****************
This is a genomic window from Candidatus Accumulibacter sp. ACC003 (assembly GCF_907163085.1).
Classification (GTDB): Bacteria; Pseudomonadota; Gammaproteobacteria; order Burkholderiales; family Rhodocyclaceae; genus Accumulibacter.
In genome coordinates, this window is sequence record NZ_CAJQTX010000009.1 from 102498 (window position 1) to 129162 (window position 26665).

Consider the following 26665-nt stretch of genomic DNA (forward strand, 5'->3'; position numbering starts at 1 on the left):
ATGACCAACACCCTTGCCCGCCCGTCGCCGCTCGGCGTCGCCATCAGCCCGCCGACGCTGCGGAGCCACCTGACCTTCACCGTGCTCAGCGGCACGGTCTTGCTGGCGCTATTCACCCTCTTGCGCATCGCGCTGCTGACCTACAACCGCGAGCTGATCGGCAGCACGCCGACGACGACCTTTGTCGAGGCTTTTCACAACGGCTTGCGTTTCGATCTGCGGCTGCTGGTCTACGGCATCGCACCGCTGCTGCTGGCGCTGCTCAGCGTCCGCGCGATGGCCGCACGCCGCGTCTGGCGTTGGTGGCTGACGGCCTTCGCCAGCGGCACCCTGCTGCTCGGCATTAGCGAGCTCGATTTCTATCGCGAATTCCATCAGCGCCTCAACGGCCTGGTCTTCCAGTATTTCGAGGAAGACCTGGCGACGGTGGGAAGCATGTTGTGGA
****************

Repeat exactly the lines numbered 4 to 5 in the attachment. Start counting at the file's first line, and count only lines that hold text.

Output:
Consider the following 26665-nt stretch of genomic DNA (forward strand, 5'->3'; position numbering starts at 1 on the left):
ATGACCAACACCCTTGCCCGCCCGTCGCCGCTCGGCGTCGCCATCAGCCCGCCGACGCTGCGGAGCCACCTGACCTTCACCGTGCTCAGCGGCACGGTCTTGCTGGCGCTATTCACCCTCTTGCGCATCGCGCTGCTGACCTACAACCGCGAGCTGATCGGCAGCACGCCGACGACGACCTTTGTCGAGGCTTTTCACAACGGCTTGCGTTTCGATCTGCGGCTGCTGGTCTACGGCATCGCACCGCTGCTGCTGGCGCTGCTCAGCGTCCGCGCGATGGCCGCACGCCGCGTCTGGCGTTGGTGGCTGACGGCCTTCGCCAGCGGCACCCTGCTGCTCGGCATTAGCGAGCTCGATTTCTATCGCGAATTCCATCAGCGCCTCAACGGCCTGGTCTTCCAGTATTTCGAGGAAGACCTGGCGACGGTGGGAAGCATGTTGTGGA